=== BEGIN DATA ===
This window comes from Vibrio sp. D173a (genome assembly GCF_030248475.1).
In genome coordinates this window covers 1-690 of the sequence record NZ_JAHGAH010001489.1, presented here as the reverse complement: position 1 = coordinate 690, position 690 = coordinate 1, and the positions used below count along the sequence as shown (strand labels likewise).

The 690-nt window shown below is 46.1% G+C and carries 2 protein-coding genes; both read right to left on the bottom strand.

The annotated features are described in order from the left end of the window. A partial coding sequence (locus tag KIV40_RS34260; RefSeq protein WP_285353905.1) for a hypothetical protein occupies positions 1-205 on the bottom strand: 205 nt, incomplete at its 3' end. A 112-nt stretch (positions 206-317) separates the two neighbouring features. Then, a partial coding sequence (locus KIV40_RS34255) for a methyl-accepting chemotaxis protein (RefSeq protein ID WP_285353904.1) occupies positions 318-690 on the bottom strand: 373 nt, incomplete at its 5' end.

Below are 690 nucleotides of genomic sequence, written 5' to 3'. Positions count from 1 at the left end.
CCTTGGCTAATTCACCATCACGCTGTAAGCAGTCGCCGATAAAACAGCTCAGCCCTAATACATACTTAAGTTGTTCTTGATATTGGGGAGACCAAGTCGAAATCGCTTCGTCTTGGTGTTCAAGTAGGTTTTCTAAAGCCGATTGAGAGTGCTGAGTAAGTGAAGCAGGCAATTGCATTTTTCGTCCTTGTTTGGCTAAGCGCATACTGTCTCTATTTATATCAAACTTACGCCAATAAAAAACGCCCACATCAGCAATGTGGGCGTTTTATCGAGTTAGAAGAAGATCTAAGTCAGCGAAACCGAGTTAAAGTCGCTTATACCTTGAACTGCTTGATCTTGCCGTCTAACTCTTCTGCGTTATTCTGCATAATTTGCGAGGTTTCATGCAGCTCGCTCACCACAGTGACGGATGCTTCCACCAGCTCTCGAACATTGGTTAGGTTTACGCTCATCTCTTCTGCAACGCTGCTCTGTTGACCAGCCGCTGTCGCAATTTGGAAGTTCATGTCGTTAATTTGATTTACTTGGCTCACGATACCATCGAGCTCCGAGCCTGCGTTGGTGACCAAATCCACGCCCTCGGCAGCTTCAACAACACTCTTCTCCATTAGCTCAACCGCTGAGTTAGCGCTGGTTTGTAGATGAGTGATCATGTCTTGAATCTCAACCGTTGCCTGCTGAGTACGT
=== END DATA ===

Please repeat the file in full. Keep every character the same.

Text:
This window comes from Vibrio sp. D173a (genome assembly GCF_030248475.1).
In genome coordinates this window covers 1-690 of the sequence record NZ_JAHGAH010001489.1, presented here as the reverse complement: position 1 = coordinate 690, position 690 = coordinate 1, and the positions used below count along the sequence as shown (strand labels likewise).

The 690-nt window shown below is 46.1% G+C and carries 2 protein-coding genes; both read right to left on the bottom strand.

The annotated features are described in order from the left end of the window. A partial coding sequence (locus tag KIV40_RS34260; RefSeq protein WP_285353905.1) for a hypothetical protein occupies positions 1-205 on the bottom strand: 205 nt, incomplete at its 3' end. A 112-nt stretch (positions 206-317) separates the two neighbouring features. Then, a partial coding sequence (locus KIV40_RS34255) for a methyl-accepting chemotaxis protein (RefSeq protein ID WP_285353904.1) occupies positions 318-690 on the bottom strand: 373 nt, incomplete at its 5' end.

Below are 690 nucleotides of genomic sequence, written 5' to 3'. Positions count from 1 at the left end.
CCTTGGCTAATTCACCATCACGCTGTAAGCAGTCGCCGATAAAACAGCTCAGCCCTAATACATACTTAAGTTGTTCTTGATATTGGGGAGACCAAGTCGAAATCGCTTCGTCTTGGTGTTCAAGTAGGTTTTCTAAAGCCGATTGAGAGTGCTGAGTAAGTGAAGCAGGCAATTGCATTTTTCGTCCTTGTTTGGCTAAGCGCATACTGTCTCTATTTATATCAAACTTACGCCAATAAAAAACGCCCACATCAGCAATGTGGGCGTTTTATCGAGTTAGAAGAAGATCTAAGTCAGCGAAACCGAGTTAAAGTCGCTTATACCTTGAACTGCTTGATCTTGCCGTCTAACTCTTCTGCGTTATTCTGCATAATTTGCGAGGTTTCATGCAGCTCGCTCACCACAGTGACGGATGCTTCCACCAGCTCTCGAACATTGGTTAGGTTTACGCTCATCTCTTCTGCAACGCTGCTCTGTTGACCAGCCGCTGTCGCAATTTGGAAGTTCATGTCGTTAATTTGATTTACTTGGCTCACGATACCATCGAGCTCCGAGCCTGCGTTGGTGACCAAATCCACGCCCTCGGCAGCTTCAACAACACTCTTCTCCATTAGCTCAACCGCTGAGTTAGCGCTGGTTTGTAGATGAGTGATCATGTCTTGAATCTCAACCGTTGCCTGCTGAGTACGT